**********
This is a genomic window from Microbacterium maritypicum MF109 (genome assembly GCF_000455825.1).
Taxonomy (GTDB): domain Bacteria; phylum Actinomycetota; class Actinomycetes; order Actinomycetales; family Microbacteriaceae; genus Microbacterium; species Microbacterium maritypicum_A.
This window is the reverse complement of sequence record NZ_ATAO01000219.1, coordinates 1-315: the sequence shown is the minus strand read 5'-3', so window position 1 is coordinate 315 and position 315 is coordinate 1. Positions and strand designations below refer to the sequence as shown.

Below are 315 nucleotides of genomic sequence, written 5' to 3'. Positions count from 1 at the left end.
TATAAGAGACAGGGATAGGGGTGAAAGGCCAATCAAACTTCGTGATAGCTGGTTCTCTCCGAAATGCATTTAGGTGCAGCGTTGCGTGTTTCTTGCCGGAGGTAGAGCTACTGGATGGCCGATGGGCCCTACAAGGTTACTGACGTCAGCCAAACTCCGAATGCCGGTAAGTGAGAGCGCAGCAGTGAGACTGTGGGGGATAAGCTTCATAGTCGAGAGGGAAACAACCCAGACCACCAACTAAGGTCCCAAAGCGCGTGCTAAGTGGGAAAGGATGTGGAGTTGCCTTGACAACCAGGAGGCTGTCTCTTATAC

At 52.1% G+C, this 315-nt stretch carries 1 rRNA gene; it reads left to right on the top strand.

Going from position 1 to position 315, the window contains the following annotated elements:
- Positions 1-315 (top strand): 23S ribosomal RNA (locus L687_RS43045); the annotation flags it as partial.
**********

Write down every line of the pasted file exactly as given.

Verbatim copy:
This is a genomic window from Microbacterium maritypicum MF109 (genome assembly GCF_000455825.1).
Taxonomy (GTDB): domain Bacteria; phylum Actinomycetota; class Actinomycetes; order Actinomycetales; family Microbacteriaceae; genus Microbacterium; species Microbacterium maritypicum_A.
This window is the reverse complement of sequence record NZ_ATAO01000219.1, coordinates 1-315: the sequence shown is the minus strand read 5'-3', so window position 1 is coordinate 315 and position 315 is coordinate 1. Positions and strand designations below refer to the sequence as shown.

Below are 315 nucleotides of genomic sequence, written 5' to 3'. Positions count from 1 at the left end.
TATAAGAGACAGGGATAGGGGTGAAAGGCCAATCAAACTTCGTGATAGCTGGTTCTCTCCGAAATGCATTTAGGTGCAGCGTTGCGTGTTTCTTGCCGGAGGTAGAGCTACTGGATGGCCGATGGGCCCTACAAGGTTACTGACGTCAGCCAAACTCCGAATGCCGGTAAGTGAGAGCGCAGCAGTGAGACTGTGGGGGATAAGCTTCATAGTCGAGAGGGAAACAACCCAGACCACCAACTAAGGTCCCAAAGCGCGTGCTAAGTGGGAAAGGATGTGGAGTTGCCTTGACAACCAGGAGGCTGTCTCTTATAC

At 52.1% G+C, this 315-nt stretch carries 1 rRNA gene; it reads left to right on the top strand.

Going from position 1 to position 315, the window contains the following annotated elements:
- Positions 1-315 (top strand): 23S ribosomal RNA (locus L687_RS43045); the annotation flags it as partial.